Mass entrepreneurship and innovation serve as an effective way to realize inclusive growth.

China has achieved better-than-expected results in its efforts to drive mass entrepreneurship and innovation. The number of market entities in China increased by a daily average of 40,000 in the past three years. During that period, 14,000 enterprises were registered every day on average, with about 70 percent of them active in business, and the number of new enterprises rose to 18,000 a day on average in May this year.

China will further open up to foreign investors.

China will be proactive with opening up and create a business environment that is internationally competitive. China will further expand market access in the service and manufacturing sectors, relax restrictions on foreign ownership, and treat domestic and foreign companies on an equal basis.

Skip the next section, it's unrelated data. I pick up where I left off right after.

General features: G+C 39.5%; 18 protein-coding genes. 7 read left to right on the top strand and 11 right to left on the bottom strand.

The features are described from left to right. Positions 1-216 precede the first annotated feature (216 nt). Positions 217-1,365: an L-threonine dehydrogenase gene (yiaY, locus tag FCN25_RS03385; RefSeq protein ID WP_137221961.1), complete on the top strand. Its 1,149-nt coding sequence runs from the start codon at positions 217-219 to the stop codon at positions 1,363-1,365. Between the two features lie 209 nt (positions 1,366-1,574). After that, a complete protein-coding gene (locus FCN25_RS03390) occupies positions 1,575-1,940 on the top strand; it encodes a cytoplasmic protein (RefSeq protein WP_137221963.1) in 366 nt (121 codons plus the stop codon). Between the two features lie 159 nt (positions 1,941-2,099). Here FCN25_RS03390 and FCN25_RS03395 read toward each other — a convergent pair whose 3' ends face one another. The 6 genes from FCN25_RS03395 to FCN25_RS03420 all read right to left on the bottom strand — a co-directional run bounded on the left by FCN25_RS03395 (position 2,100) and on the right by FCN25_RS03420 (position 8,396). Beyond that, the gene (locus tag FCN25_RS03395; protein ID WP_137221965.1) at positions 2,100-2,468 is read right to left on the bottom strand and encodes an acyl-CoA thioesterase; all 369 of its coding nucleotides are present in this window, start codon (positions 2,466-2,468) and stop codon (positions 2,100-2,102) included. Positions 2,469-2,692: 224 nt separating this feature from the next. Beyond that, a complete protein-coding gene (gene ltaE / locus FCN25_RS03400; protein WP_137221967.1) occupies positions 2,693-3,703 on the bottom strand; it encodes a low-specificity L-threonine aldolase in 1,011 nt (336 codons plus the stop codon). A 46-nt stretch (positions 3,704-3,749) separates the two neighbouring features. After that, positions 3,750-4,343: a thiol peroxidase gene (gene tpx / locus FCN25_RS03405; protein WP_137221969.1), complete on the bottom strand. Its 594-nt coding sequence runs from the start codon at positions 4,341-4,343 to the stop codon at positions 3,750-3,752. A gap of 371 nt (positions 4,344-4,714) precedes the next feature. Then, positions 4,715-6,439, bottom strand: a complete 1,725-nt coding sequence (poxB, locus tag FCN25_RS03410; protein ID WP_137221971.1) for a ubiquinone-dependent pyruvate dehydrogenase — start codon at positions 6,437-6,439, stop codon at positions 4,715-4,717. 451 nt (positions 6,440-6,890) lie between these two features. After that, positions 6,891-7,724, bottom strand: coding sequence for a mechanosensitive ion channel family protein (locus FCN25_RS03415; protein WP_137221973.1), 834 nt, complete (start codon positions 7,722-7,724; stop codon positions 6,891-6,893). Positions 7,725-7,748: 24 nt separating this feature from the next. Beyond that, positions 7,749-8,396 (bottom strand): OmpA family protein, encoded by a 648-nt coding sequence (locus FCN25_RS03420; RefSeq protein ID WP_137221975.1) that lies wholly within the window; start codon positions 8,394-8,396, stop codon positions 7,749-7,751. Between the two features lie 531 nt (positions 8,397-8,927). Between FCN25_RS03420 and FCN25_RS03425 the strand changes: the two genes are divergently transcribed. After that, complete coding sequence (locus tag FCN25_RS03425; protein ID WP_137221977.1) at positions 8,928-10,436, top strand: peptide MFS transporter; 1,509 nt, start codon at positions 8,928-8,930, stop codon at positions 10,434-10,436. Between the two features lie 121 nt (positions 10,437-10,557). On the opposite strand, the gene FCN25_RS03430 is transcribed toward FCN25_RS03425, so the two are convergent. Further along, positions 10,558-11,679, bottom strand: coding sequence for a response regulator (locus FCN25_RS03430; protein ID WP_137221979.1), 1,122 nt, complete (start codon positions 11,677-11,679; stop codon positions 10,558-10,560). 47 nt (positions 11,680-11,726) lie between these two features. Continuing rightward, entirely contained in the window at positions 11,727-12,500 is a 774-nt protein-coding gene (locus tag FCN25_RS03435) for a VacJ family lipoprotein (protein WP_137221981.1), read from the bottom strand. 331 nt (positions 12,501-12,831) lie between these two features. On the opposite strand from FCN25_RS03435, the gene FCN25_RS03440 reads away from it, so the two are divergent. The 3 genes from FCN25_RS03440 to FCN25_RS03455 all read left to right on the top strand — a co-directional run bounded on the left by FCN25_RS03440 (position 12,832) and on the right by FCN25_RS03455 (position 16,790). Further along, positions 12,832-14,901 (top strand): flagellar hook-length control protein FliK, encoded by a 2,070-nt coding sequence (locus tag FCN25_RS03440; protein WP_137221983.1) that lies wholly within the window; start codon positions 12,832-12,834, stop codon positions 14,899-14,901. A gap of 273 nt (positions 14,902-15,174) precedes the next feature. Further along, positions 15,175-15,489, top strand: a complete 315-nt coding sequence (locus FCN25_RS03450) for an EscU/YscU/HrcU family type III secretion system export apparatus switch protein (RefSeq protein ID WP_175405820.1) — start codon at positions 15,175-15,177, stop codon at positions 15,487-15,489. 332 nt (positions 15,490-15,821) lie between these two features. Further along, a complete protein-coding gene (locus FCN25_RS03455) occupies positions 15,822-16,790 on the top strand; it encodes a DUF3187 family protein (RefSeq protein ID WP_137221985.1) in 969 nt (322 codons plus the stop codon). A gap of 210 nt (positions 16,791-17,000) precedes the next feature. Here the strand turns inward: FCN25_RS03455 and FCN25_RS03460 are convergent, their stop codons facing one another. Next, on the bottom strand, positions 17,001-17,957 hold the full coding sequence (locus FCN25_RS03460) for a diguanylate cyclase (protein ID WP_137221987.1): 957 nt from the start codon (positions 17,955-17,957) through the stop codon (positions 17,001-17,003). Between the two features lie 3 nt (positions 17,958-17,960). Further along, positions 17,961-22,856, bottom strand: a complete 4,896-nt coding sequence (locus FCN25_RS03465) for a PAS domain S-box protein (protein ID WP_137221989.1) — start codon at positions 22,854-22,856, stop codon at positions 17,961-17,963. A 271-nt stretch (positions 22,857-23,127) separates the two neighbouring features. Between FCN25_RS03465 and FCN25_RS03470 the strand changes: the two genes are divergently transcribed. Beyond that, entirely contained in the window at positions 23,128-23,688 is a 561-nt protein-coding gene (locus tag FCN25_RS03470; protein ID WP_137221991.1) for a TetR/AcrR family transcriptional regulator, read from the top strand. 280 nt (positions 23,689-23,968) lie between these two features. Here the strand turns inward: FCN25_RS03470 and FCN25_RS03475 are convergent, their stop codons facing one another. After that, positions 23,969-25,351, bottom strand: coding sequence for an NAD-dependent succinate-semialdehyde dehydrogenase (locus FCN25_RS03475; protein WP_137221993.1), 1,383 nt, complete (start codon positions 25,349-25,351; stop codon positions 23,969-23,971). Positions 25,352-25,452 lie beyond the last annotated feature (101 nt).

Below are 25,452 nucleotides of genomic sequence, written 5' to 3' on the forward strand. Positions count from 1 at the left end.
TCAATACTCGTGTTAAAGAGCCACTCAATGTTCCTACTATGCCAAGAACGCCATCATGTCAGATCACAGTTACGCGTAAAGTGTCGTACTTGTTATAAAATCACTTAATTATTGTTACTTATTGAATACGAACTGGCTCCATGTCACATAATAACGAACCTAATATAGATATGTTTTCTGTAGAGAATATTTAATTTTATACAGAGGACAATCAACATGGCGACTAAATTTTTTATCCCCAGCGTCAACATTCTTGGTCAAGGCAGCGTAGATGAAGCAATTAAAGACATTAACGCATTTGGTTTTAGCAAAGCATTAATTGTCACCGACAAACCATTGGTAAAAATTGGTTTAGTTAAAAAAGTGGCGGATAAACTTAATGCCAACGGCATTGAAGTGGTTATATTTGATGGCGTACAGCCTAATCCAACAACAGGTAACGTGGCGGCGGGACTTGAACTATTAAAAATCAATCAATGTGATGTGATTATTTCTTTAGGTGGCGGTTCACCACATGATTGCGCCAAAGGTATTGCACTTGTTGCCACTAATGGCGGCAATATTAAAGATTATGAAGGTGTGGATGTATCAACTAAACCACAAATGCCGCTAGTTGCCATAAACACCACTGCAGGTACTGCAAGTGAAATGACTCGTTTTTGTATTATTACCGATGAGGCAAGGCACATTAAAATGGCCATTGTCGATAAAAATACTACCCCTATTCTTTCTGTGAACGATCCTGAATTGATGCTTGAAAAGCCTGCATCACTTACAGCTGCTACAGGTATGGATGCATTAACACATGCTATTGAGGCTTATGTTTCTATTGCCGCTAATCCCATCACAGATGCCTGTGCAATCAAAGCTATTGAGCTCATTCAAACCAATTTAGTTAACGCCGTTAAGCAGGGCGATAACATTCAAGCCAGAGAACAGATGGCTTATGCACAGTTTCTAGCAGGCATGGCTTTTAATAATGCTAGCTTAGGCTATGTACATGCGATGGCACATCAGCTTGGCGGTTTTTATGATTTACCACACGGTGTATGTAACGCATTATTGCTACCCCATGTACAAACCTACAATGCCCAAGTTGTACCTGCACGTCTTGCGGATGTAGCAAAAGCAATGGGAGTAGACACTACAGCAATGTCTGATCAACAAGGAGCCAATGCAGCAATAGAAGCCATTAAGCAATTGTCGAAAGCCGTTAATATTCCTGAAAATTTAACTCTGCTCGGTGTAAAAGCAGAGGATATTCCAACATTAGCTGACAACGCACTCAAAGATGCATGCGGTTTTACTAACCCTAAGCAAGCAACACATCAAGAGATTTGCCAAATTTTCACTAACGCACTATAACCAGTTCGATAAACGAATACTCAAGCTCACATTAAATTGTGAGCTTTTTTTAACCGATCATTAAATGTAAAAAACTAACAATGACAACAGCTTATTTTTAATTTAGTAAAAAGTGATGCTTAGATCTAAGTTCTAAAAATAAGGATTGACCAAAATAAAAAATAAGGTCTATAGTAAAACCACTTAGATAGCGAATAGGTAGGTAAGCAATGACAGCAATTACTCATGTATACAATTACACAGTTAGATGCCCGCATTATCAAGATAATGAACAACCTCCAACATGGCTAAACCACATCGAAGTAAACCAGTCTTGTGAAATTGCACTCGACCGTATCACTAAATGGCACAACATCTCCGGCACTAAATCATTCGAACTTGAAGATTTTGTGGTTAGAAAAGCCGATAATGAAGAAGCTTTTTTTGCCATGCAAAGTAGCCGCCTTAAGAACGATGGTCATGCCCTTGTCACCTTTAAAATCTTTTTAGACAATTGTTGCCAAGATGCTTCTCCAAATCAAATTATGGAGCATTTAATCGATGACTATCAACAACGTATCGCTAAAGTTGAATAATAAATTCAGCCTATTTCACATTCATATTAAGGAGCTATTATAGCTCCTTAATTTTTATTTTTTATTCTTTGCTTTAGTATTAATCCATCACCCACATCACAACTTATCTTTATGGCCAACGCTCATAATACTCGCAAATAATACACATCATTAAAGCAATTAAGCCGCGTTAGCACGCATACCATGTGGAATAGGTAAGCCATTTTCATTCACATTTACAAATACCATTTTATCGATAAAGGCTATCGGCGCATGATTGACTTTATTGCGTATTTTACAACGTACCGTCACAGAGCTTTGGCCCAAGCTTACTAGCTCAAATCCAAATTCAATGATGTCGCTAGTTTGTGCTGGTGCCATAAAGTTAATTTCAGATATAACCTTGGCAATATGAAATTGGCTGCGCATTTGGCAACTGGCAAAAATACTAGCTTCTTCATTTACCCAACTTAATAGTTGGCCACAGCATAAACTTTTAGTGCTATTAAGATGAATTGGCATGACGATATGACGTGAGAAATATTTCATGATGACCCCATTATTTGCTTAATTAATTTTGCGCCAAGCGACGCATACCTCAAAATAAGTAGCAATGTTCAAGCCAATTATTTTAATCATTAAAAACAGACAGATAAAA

We encourage foreign capital to invest in central and western regions and the northeastern industrial base, where there is tremendous potential. Although China would applaud foreign companies to reinvest their profit in the country, there's no such restriction on capital flows.

China remains one of the best investment destinations over the long term, with promising rewards. In the next five years, China will import goods worth $8 trillion.

(Source: Compiled by Beijing Review)

Copyedited by Bryan Michael Galvan

Comments to lifangfang@bjreview.com